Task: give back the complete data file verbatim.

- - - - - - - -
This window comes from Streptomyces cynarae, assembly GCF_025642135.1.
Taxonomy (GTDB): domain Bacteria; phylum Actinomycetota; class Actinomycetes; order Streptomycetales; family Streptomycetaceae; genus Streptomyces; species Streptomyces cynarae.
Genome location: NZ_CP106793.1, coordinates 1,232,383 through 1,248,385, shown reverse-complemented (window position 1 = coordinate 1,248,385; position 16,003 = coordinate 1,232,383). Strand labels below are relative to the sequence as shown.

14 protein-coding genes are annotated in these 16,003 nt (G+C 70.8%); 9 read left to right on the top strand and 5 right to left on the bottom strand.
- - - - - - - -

This window comes from Streptomyces cynarae, assembly GCF_025642135.1.
Taxonomy (GTDB): domain Bacteria; phylum Actinomycetota; class Actinomycetes; order Streptomycetales; family Streptomycetaceae; genus Streptomyces; species Streptomyces cynarae.
Genome location: NZ_CP106793.1, coordinates 1,232,383 through 1,248,385, shown reverse-complemented (window position 1 = coordinate 1,248,385; position 16,003 = coordinate 1,232,383). Strand labels below are relative to the sequence as shown.

14 protein-coding genes are annotated in these 16,003 nt (G+C 70.8%); 9 read left to right on the top strand and 5 right to left on the bottom strand.